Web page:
This week there’s a lot of talk about politicians in Boston and Chicago telling Chik-Fil-A that they’re not welcome in their communities because of the company’s stance on gay marriage. Now my brother-in-law is gay (conveniently, so is his boyfriend), and I have no problems with homosexuality at all. Because of that, I don’t go to Chik-Fil-A. However, when a mayor makes a thinly-veiled threat against a company because he disagrees with their speech, I have a serious problem with it. If the mayors do anything — anything at all — to interfere with the licensing and approval of those restaurants, they should be out of office and in jail right-damned-away. The threats themselves — the Boston mayor’s letter was CC’d to the property owner — was thuggish and totalitarian enough.
Oh, and the title of the post? A nod to the great quote posted by Elizabeth Scalia, the Anchoress:
“Look, I appreciate what you kids did. I really do. But this isn’t what I wanted. I’m proud to be gay. And I’m proud to be in a country where I’m free to express myself. But freedom is a two-way street. If I’m free to express myself, then the scouts have to be free to express themselves too. I know these [scout leaders]. They are good men. They are kind men. They do what they think is best for the kids. No matter how wrong we think they might be, it isn’t right for us to force them to think our way. It’s up to us to persuade and help them see the light, not extort them to? I will continue to persuade them to change their minds, but this is the wrong way to do it. So, I am hereby dropping my case and allowing the scouts their right to not allow gays into their private club.”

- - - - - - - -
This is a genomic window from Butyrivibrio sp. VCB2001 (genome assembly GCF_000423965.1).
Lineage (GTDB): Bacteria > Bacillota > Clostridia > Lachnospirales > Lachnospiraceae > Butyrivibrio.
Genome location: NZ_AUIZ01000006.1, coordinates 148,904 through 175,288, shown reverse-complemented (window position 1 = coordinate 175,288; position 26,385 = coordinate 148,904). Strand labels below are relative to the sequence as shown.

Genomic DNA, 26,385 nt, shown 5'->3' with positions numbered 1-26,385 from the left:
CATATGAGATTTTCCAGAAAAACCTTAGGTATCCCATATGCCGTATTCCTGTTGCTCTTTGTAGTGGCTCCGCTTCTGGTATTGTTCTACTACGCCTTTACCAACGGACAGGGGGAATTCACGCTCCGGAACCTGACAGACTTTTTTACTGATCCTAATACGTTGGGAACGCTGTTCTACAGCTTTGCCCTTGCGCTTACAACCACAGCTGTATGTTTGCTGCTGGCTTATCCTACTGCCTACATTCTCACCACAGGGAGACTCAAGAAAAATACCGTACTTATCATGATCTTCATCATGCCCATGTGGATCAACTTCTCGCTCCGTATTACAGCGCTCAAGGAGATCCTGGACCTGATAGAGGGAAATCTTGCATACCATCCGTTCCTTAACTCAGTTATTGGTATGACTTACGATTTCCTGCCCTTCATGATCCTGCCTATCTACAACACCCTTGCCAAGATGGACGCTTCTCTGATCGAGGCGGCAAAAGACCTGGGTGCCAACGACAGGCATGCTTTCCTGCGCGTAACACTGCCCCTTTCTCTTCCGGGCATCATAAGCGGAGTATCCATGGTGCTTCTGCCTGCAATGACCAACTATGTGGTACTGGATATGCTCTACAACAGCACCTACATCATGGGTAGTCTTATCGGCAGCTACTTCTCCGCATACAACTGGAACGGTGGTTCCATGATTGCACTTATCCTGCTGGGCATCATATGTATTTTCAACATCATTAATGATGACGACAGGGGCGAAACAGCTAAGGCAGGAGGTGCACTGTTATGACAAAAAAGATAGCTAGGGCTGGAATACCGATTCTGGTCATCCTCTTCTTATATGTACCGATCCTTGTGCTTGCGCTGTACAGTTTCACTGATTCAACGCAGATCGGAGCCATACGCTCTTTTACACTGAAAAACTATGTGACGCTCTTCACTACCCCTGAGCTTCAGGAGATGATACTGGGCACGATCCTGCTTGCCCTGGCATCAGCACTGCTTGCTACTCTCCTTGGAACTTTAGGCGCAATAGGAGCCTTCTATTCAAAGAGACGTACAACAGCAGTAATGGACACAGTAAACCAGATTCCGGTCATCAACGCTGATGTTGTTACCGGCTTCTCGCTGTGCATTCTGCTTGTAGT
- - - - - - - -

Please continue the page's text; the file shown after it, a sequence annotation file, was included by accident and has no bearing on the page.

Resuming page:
(again, sorry for the slow posting these days. I’m working on a hail-mary project to save my company, and it’s eating all of my free time. I will post Wednesday Wenches, though, fear not!)
Edit: Da Tech Guy has a much better take on the story than mine. Big surprise there, eh?